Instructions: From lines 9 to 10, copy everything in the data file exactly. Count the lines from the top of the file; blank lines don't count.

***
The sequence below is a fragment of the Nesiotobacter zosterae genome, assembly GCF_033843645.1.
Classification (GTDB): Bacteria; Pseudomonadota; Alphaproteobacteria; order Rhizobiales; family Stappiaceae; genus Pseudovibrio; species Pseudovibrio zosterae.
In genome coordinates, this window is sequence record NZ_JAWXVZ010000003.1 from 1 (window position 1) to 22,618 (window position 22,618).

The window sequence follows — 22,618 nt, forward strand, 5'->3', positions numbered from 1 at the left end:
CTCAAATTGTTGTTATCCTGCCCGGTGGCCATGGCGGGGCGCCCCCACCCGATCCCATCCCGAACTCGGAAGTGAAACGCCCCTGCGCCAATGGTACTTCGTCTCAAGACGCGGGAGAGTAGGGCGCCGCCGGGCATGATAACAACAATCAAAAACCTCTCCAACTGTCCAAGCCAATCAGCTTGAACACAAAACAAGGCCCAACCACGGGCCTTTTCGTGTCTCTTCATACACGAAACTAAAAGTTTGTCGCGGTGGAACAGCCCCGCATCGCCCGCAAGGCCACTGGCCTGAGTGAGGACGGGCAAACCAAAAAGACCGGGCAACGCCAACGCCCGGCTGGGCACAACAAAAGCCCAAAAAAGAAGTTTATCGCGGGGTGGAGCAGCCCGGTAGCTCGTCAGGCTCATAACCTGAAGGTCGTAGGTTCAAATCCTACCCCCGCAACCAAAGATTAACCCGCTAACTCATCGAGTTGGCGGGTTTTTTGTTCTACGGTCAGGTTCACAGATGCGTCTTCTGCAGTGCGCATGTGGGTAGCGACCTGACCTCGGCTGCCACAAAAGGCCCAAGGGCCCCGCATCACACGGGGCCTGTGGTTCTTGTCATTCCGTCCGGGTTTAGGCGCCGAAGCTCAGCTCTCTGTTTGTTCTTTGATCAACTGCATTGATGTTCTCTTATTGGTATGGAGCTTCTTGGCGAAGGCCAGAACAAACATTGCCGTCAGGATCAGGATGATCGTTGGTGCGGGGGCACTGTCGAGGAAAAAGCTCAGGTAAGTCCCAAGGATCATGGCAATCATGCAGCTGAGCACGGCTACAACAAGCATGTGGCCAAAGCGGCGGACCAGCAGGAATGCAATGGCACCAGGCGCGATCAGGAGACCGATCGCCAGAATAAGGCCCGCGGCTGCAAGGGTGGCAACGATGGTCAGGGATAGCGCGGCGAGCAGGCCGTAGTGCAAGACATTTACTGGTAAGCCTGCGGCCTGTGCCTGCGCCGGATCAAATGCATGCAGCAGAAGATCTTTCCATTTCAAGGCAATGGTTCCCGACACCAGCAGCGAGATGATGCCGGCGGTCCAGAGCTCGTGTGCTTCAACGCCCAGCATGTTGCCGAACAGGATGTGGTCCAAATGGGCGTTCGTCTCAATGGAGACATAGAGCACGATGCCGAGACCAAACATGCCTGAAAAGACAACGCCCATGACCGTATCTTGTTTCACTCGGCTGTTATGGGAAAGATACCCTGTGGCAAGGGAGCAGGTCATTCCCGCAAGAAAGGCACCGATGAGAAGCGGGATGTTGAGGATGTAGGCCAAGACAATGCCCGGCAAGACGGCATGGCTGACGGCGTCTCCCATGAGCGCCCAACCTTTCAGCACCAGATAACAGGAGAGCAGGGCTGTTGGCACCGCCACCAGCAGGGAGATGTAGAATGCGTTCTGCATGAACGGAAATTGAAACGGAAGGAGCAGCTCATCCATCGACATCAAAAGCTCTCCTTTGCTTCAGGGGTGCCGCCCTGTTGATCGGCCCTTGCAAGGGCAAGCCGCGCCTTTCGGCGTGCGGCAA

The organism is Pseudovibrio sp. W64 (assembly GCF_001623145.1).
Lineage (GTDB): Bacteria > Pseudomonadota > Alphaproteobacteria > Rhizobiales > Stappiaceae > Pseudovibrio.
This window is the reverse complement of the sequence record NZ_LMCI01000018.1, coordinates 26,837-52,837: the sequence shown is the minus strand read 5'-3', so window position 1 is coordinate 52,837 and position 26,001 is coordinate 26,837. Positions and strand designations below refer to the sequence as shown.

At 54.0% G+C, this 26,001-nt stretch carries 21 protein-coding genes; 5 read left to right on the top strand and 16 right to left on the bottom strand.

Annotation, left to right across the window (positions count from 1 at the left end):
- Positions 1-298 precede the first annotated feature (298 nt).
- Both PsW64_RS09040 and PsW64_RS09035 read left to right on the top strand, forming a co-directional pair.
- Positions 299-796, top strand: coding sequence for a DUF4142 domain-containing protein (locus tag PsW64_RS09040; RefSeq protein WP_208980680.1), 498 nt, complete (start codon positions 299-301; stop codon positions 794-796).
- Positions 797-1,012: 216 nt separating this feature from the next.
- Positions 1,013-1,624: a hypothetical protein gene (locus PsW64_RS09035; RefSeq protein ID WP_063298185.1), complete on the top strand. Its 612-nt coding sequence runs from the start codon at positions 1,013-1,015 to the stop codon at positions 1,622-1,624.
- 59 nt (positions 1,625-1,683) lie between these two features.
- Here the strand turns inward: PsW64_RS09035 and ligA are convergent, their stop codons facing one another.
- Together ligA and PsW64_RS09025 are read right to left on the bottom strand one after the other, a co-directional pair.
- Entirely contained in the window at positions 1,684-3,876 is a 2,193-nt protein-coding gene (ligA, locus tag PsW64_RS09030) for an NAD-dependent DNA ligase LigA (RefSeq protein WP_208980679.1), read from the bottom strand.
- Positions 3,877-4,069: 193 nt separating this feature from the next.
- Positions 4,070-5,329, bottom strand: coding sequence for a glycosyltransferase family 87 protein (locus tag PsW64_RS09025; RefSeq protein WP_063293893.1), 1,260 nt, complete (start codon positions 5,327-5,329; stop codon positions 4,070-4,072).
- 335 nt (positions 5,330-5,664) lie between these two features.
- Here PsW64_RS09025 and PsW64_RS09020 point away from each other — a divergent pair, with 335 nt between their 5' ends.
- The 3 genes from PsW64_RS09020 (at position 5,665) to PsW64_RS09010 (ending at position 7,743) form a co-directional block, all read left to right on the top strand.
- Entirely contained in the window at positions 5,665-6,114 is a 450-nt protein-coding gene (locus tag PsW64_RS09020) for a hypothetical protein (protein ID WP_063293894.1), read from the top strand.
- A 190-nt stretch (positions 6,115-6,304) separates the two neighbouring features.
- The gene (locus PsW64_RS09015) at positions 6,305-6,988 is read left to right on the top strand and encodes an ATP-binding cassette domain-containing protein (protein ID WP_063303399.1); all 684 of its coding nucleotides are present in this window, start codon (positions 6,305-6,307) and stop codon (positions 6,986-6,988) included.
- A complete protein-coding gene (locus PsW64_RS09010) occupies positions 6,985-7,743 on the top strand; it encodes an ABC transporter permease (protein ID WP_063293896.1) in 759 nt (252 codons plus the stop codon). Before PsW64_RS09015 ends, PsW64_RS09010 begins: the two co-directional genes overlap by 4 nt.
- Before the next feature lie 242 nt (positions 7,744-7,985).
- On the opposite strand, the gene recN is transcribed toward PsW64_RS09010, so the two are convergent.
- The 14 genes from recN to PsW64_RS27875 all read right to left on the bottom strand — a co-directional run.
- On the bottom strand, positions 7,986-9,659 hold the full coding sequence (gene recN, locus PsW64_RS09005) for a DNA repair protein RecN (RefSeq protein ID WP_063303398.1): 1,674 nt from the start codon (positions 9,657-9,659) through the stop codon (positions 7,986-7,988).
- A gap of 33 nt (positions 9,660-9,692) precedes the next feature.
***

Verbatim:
At 54.0% G+C, this 26,001-nt stretch carries 21 protein-coding genes; 5 read left to right on the top strand and 16 right to left on the bottom strand.

Annotation, left to right across the window (positions count from 1 at the left end):